SanDisk’s 1.1-ounce Cruzer, currently offered in 32MB ($60), 64MB ($80), 128MB ($100), and 256MB ($200) models, sports a different shape – like a chunky cigarette lighter, 3 by 1.75 by 0.75 inches, with a sliding switch that extends its USB connector for use and retracts it for travel. Our 64MB test unit yielded 58.5MB of formatted storage according to Explorer.

It’s even more pocketable than the DiskOnKey, but not as handy as a keychain – the Cruzer comes with a tiny pouch or carrying case with a key clip – and too plump to plug into a couple of PCs we tried whose USB ports were slightly recessed behind front-panel doors or rear brackets. For such systems, SanDisk includes a two-inch USB extension cable; it worked like a charm, but is one more piece to carry.

Push the sliding switch the other way, however, and the Cruzer shows a unique advantage: It ejects a stamp-sized, digital-camera-compatible Secure Digital (SD) flash memory card, which you can swap with other or higher-capacity cards for extensible storage, or take advantage of the write-protect switch on the card to turn the Cruzer into a ROM device. That’s a major plus over the DiskOnKey and other one-piece, fixed-size flash drives, although 512MB SD cards are currently rare.

While it wins in hardware versatility, the Cruzer loses the security-software showdown; compared to the sliding-partition SafeKey, its 497K CruzerLock is merely a Windows encryption utility that lets you specify a password to encode or decode selected files, with an option to delete or keep the previous versions. Encrypted files are stored (with a double file extension, such as readme.txt.cef) in a folder named “secure” on the flash drive.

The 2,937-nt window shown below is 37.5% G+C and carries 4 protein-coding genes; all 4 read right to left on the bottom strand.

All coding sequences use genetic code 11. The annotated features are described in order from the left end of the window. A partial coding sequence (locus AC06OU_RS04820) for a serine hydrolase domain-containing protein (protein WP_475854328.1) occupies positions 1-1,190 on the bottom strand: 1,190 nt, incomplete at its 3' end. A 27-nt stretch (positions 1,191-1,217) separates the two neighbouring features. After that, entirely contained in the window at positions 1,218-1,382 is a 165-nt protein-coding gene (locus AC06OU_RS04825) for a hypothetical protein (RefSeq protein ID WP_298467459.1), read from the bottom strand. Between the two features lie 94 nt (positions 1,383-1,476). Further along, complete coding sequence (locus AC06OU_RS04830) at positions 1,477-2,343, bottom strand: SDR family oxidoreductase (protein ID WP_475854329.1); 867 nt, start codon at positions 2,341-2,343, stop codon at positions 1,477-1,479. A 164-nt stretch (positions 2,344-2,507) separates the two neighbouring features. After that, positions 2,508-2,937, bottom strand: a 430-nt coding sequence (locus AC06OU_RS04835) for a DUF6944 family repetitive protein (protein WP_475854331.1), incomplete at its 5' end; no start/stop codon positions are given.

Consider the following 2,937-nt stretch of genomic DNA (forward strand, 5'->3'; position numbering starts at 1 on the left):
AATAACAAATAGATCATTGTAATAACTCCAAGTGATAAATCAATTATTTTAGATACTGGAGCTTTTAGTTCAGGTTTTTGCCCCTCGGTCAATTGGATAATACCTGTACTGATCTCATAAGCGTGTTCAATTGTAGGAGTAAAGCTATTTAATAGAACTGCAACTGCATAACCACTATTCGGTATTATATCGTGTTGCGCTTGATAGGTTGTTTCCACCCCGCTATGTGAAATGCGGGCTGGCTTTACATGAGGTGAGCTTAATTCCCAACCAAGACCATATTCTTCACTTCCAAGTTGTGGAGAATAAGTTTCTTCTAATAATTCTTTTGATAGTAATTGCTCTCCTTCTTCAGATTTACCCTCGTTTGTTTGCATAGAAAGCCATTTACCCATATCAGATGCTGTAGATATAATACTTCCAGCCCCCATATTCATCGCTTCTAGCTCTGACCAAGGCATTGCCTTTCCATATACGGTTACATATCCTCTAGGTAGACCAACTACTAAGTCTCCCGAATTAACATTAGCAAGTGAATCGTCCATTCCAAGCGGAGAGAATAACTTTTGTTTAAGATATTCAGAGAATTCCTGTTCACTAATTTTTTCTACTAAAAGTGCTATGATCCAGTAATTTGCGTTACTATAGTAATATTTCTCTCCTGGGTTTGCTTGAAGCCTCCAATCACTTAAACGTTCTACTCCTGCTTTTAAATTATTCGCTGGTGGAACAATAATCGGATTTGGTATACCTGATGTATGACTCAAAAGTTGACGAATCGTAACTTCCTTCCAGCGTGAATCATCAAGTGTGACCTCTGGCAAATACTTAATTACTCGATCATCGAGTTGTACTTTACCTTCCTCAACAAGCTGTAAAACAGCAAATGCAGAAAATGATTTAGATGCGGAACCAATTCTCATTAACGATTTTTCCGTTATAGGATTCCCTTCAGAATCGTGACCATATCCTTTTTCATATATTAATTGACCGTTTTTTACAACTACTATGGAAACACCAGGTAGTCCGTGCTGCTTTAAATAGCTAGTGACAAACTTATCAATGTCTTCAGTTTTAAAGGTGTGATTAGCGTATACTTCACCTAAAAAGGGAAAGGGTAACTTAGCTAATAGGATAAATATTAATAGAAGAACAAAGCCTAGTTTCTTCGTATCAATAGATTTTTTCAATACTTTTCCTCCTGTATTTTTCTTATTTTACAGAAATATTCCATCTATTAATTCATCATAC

All told, the Cruzer is simply an ingeniously small and portable SD card carrier or version of the plug-in memory-card drives used by many digital camera buffs, while the DiskOnKey is a slightly more elegant or smart storage solution. (Our dream flash drive would be a slightly smaller DiskOnKey with Cruzer-style modular silicon.)

But both work wonderfully, moving files between systems without a hitch. And if the price of the desirable 128MB or 256MB units is daunting, try to think of it this way – a one-time cost to have PC storage always on hand, while never having to tote around floppies or CDs again.

Reprinted from

Small Business Computing Staff
Small Business Computing Staff
Small Business Computing addresses the technology needs of small businesses, which are defined as businesses with fewer than 500 employees and/or less than $7 million in annual sales.